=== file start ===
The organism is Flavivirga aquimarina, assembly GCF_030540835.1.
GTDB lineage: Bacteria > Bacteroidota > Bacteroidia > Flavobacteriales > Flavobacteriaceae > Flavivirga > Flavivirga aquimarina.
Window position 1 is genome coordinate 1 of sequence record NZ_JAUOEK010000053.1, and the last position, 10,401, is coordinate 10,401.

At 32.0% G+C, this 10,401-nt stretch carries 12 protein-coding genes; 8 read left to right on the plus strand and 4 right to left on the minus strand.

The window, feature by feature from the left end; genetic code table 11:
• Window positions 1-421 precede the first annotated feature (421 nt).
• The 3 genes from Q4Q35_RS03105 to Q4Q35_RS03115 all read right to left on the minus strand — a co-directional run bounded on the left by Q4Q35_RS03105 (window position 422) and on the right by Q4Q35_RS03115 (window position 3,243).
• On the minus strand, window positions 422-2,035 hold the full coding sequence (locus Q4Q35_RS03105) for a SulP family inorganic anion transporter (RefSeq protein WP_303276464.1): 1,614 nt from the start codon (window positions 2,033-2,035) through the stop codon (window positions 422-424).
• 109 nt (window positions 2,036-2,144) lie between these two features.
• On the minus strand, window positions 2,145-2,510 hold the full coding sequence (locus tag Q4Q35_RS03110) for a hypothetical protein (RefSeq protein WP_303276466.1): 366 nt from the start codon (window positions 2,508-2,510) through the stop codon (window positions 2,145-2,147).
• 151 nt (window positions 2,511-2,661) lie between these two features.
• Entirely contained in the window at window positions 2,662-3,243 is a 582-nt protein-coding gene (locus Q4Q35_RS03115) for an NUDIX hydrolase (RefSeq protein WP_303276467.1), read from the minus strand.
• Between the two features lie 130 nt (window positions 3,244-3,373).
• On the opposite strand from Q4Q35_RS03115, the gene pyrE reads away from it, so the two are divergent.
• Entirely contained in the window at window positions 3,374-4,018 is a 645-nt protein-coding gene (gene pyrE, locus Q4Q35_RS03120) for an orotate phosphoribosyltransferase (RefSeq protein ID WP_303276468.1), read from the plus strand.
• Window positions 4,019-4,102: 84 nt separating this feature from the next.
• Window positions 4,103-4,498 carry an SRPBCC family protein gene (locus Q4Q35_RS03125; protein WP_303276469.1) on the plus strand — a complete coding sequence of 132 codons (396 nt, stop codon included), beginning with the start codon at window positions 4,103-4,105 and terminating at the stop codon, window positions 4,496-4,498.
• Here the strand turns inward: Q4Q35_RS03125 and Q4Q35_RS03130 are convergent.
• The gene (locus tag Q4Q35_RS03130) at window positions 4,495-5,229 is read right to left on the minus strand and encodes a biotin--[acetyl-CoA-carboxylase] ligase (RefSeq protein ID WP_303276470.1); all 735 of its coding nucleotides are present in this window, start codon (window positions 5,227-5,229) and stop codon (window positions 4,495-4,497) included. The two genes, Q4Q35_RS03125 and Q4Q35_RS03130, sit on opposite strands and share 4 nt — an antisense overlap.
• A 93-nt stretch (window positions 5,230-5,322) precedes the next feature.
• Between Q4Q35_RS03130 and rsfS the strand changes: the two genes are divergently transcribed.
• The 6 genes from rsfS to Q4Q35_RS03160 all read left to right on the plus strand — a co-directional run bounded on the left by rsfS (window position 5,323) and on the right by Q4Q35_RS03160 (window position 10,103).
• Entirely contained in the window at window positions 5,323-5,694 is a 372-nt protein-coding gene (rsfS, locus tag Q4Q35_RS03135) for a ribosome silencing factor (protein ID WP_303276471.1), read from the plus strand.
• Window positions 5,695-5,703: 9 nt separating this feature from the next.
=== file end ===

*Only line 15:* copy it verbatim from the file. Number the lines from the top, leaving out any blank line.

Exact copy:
• Entirely contained in the window at window positions 3,374-4,018 is a 645-nt protein-coding gene (gene pyrE, locus Q4Q35_RS03120) for an orotate phosphoribosyltransferase (RefSeq protein ID WP_303276468.1), read from the plus strand.